“Every political discussion is a question of vision and values,” said Councillor Joe Mihevc at Theology on Tap’s April event. “You just need to tease these out.” He urged his audience to use their faith commitment to transform the world. As a city councillor for the past 15 years, with a PhD in theology and social ethics, he is well placed to discuss this topic.
The challenge, he said, was to build the city of God in today’s multicultural and fast-growing city. He went on to outline the five key environmental issues at city hall and his and the city’s actions and visions:
“Toronto is one of the worst cities for air quality in North America,” he said. He cited the coke plants in the Ohio Valley, our own plants and finally Toronto’s cars as the main offenders. Over the next few years, the TTC will start replacing existing buses with diesel-electric hybrid buses. This new engine technology reduces pollutants associated with both smog and greenhouse gases and brings fuel savings of 20% to 30% over the life cycle of the bus.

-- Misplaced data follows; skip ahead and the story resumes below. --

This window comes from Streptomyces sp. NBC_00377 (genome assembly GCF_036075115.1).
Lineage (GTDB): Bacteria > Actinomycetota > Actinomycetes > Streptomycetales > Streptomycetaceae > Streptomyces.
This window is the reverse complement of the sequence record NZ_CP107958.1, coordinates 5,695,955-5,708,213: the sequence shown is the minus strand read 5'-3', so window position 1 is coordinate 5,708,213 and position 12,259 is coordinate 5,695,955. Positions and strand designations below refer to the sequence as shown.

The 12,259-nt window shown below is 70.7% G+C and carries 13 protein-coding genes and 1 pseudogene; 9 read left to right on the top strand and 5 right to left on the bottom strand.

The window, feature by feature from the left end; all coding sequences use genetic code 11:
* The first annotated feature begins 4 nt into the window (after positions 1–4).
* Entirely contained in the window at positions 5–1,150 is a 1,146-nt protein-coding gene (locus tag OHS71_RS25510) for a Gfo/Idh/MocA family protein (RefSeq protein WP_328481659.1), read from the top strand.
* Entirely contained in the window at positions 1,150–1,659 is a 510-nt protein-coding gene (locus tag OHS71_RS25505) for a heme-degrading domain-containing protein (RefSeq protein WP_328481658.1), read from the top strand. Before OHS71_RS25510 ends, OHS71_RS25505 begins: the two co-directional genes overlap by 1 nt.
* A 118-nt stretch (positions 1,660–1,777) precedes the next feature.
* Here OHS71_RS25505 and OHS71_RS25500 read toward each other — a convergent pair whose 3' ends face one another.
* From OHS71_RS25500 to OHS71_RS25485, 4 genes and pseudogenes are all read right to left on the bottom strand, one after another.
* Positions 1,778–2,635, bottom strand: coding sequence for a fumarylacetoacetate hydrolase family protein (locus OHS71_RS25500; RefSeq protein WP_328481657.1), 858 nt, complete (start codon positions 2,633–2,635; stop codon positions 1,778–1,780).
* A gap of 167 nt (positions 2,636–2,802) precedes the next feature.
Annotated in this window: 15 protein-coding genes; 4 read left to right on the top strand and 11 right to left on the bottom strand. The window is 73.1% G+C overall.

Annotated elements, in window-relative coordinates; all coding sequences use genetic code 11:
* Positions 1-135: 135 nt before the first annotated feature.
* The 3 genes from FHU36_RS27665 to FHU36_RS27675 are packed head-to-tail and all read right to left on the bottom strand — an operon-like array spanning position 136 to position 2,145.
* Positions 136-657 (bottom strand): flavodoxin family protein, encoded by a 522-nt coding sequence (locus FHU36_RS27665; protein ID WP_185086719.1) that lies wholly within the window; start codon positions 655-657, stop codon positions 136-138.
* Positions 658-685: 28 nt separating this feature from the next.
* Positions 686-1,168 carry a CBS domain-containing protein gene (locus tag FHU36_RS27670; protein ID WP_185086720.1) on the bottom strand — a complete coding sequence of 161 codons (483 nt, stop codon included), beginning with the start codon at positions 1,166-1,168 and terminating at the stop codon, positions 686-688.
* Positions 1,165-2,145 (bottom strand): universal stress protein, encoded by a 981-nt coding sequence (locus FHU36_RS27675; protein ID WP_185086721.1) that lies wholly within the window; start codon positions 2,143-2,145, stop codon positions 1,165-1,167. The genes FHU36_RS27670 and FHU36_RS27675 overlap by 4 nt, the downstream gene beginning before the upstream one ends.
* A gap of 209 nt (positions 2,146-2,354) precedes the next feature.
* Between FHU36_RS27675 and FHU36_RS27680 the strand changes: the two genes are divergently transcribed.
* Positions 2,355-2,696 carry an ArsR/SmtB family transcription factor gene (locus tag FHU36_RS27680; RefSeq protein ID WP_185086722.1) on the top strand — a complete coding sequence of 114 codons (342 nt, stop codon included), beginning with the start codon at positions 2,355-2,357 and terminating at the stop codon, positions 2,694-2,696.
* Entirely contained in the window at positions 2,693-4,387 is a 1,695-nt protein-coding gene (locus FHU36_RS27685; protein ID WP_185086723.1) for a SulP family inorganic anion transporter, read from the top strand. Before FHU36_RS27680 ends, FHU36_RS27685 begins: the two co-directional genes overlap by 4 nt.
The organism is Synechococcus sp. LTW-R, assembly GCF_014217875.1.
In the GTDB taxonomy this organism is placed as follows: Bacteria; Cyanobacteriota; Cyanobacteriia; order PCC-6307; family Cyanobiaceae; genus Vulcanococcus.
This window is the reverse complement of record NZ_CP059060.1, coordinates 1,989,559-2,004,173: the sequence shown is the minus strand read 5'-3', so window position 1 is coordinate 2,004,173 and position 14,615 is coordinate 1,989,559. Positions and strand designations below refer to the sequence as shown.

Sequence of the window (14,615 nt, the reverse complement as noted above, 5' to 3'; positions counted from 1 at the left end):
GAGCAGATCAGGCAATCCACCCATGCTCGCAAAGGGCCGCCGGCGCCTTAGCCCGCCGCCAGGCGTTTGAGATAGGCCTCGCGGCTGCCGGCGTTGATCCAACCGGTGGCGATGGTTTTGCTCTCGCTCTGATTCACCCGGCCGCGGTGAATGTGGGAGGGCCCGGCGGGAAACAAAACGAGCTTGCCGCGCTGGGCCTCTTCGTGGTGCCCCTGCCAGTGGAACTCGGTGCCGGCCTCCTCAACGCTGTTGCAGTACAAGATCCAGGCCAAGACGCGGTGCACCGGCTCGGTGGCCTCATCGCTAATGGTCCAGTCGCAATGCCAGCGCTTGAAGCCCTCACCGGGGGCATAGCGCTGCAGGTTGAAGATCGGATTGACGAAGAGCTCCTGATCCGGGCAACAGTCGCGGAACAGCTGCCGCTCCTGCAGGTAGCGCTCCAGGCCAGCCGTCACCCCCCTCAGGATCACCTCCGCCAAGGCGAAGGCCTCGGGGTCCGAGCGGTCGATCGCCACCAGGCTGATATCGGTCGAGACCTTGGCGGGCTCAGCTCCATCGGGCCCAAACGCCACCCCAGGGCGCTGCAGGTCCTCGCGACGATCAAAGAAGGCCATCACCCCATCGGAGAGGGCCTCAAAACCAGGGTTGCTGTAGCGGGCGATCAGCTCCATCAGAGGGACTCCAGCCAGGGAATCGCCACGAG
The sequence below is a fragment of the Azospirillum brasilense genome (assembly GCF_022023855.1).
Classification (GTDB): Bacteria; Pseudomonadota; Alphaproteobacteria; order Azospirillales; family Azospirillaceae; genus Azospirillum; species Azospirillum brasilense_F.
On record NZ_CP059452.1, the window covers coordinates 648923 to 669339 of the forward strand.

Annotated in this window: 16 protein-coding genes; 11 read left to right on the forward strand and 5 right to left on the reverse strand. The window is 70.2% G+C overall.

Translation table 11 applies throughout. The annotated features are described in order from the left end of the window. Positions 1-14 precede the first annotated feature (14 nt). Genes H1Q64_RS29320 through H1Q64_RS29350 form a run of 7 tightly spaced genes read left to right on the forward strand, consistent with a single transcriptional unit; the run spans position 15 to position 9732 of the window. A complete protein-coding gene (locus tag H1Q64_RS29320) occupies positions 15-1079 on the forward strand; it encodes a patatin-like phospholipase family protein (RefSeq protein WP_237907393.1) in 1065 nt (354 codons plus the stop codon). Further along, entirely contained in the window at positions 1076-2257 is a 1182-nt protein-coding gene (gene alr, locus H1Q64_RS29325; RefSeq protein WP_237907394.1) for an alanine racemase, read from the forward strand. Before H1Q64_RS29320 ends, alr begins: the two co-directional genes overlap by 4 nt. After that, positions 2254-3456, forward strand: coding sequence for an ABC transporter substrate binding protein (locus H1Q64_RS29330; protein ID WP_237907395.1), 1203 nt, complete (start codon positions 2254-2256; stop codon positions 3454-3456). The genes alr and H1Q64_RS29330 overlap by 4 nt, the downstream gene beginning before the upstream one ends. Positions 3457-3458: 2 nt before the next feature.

What to do with the garbage we produce? Mihevc listed the steps the city has taken to stream our waste so far: the blue box, reducing the garbage by 30%; the green box, another 30% reduction. The vision: “there is no such thing as garbage – a move to a garbage-less society by the year 2012.”
“Canadians are some of the worst users of water in the world,” said Mihevc. Since most of our water both comes from and returns to Lake Ontario, he spoke of the importance of disconnecting our downspouts, eliminating the use of pesticides on our lawns and maintaining a greenbelt around the city.
“Just try to take on the car culture,” he said ruefully, reviewing his experiences with the St. Clair designated streetcar route issue. Challenges are many, from the gutting of public transit funding during the Harris years, to the growing Toronto population with its increasing demands for oil. His vision included more light-rail trains, bus lanes and efficient building.
“The days are gone when we see all high-rises as evil,” he said. He spoke of intensifying the population near subway stops and on avenues by building higher buildings, “We just can’t continue to expand outward the way we’ve been doing.” That desire for a “first house” should shift to a “first condo.”
Author & Photo By: Gisela Côté
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